Opera Review: The Met’s Glamorous Roberto Devereux

From Roberto Devereux, at the Met. Photo: Ken_Howard/Metropolitan Opera

A skeletal statue with a nasty-looking scythe presides over an opera that begins with a capital crime and ends with an execution. From the opening ax-chop chords and doleful answer in the overture, we know how Roberto Devereux will end, and all the principal characters get plenty of opportunities for morbid moping along the way. Yet death is a lively, lovely presence in the Metropolitan Opera’s first-ever production of the final installment in Donizetti’s Elizabethan trilogy. An energized cast, supercharged by Maurizio Benini’s high-voltage conducting, makes mortality seem like an adventure, and pain a worthwhile trade off for so much pleasurable music.

Opera can transfigure bleak, crushing misery into a suite of sensual experiences — like the title character’s final scene in the Tower of London, in which the imprisoned Earl of Essex slips from delusional hope to resignation. With his honey-coated, spring-loaded tenor, his pliant phrasing and confident pianissimos, Matthew Polenzani turns a doomed man’s musings into an ecstatic journey. His last utterance is a cabaletta more light-filled than tear-stained, and if, on opening night, Polenzani’s voice flagged before the final exit, it felt like a reasonable exchange for all that elegant intensity.

Opera audiences crave glamour, and director David McVicar doesn’t stint. Choristers in Elizabethan dress crowd the galleries of his onstage theater, chandeliers rise and fall, and the ornamented rear wall slides back and forth, carrying its freight of menacing statues and majestic doors. McVicar is one of the relatively few opera directors who understands how music works — how much time a cadence needs to ring, how a calculated stillness can help a singer activate her voice, and how a final stomp or sweep of the arm can make it seem as if she’d been frantically pacing all along. The way this production looks makes it sound better.

The cast is a gathering of veterans. Mariusz Kwiecien and Polenzani have both been Met regulars since the 1990s, and have made the slow slog to stardom. Elīna Garanča, a more recent — and splendid — addition to the roster, sings the somewhat inert role of Sarah, Dutchess of Nottingham, so ravishingly that she makes self-pity seem like an almost attractive quality. Sondra Radvanovsky has given nearly 200 performances at the Met in 20 years, but if there were any doubts that singing Donizetti’s three queens — Anne Boleyn, Mary Stuart, and Elizabeth I — would make her the company’s unchallenged sovereign, they were dispelled by the hollering (not hers) that turned her curtain call into a cathartic release.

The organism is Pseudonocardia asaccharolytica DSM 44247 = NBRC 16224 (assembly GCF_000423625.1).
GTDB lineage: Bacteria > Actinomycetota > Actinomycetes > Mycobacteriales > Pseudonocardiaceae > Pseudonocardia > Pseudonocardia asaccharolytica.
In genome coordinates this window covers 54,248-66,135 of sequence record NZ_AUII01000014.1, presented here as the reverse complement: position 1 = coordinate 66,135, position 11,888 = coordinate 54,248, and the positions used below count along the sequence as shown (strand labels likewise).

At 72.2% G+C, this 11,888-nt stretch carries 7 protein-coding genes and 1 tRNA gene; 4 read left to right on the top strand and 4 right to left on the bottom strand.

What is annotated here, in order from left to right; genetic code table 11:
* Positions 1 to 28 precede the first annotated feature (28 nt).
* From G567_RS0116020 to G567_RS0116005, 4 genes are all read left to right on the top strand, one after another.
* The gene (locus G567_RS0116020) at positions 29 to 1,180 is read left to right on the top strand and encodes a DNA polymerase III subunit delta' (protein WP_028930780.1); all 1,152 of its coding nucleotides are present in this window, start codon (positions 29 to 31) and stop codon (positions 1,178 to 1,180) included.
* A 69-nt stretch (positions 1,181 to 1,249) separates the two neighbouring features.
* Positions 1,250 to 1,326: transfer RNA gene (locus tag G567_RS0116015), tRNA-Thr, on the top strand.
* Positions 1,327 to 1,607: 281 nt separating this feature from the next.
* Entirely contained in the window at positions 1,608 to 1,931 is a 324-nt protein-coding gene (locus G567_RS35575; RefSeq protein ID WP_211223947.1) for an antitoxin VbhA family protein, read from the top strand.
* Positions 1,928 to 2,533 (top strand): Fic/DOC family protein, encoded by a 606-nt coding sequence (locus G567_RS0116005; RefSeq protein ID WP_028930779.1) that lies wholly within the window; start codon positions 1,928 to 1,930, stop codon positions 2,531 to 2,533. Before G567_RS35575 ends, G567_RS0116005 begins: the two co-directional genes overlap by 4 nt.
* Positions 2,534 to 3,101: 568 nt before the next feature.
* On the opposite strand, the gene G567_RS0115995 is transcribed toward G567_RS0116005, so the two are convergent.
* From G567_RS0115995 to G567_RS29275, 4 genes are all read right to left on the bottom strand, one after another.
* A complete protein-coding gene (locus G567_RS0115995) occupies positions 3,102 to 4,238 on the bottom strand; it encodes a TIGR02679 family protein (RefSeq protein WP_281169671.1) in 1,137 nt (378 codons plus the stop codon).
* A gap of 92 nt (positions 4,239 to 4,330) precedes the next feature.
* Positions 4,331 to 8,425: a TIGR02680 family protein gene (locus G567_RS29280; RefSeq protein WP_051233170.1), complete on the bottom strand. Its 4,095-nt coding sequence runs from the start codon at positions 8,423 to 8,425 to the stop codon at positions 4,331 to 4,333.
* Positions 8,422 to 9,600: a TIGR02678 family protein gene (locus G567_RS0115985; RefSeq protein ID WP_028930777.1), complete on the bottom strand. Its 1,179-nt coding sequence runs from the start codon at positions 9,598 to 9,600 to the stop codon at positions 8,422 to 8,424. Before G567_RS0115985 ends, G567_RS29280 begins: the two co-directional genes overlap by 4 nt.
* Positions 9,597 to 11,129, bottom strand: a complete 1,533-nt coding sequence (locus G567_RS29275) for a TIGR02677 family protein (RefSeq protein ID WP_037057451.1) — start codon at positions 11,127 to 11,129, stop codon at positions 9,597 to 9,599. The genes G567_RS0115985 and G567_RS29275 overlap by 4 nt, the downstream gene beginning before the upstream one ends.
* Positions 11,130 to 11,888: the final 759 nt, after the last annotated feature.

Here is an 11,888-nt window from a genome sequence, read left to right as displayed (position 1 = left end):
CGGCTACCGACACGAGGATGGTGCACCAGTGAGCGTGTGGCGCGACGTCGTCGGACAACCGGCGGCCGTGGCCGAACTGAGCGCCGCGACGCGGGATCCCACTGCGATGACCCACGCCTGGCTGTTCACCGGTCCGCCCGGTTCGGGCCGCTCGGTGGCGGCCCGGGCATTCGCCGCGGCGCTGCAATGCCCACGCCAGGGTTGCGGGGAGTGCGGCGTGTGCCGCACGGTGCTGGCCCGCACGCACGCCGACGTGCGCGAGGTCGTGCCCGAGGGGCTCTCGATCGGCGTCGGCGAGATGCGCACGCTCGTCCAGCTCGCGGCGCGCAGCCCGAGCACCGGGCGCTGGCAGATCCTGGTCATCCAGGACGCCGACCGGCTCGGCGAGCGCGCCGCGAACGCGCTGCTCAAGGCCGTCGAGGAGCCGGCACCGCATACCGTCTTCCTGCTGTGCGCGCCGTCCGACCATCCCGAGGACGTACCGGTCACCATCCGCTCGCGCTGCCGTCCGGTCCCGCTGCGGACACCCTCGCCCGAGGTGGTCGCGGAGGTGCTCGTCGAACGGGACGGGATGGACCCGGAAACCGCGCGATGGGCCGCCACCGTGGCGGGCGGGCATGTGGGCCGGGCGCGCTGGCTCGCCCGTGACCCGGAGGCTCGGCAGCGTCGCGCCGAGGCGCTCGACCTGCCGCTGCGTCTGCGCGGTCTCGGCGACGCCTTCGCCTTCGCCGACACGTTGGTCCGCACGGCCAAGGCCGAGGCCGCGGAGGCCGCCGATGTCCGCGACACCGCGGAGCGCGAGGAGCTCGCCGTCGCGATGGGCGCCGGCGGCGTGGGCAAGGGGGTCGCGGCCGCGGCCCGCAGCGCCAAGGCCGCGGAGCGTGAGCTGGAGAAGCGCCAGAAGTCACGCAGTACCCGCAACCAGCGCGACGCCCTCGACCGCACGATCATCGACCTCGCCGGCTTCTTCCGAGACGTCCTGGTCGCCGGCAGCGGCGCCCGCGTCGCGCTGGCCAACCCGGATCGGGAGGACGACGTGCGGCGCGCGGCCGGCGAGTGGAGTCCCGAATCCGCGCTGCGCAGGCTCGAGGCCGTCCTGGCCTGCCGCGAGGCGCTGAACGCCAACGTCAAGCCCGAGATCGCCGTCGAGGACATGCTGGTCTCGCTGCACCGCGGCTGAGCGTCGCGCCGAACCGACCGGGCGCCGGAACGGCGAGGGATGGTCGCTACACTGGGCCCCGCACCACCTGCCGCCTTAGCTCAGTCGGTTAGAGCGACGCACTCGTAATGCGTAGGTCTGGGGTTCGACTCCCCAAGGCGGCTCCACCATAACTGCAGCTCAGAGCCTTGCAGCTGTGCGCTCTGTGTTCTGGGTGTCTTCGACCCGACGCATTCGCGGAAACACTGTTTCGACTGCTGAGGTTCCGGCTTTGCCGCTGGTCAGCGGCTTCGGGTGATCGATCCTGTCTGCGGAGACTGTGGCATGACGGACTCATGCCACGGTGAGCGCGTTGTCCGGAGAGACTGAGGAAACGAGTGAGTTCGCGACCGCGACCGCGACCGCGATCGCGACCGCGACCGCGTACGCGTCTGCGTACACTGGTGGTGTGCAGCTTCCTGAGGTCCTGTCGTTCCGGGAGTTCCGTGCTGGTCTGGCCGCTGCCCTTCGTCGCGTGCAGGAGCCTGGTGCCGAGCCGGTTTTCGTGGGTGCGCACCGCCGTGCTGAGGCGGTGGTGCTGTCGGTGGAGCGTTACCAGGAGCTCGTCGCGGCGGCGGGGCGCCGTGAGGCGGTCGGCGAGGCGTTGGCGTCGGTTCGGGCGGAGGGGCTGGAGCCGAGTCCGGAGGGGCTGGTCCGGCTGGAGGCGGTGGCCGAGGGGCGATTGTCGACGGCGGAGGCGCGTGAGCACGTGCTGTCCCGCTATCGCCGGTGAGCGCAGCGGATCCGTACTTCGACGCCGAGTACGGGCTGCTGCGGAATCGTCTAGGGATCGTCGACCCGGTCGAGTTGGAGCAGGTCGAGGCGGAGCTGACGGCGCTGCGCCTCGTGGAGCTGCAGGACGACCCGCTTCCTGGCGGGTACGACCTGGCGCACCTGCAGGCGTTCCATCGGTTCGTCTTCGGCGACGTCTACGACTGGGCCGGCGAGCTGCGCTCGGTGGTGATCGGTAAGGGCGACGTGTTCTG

Elizabeth is a dour monarch, stiff and limping and desolately in love with the doomed Devereux. But Radvanovsky pours all that corseted rage into singing that floats and stings. She achieves with her voice all the wild freedom that her character is denied, and makes something splendid even of her ruthlessness and regret. Her soprano is all velvet and steel, and as she pushes up into the role’s high-altitude acrobatics, she acquires ever more infallible poise. It’s a great moment in opera when she enters encased in a marble-white outfit sculpted by costume designer Moritz Junge, a pair of gauzy butterfly wings framing her auburn curls and chalky face, to deliver her aria of martial love “Ah! ritorna qual ti spero.” Later, when she is shorn of wig, collar, and gown, and reduced to the aspect of a frail old lady, she wields Donizetti’s music like a whip, urging the opera to its electrifying end. Death, be proud.

Roberto Devereux is at the Metropolitan Opera through April 19.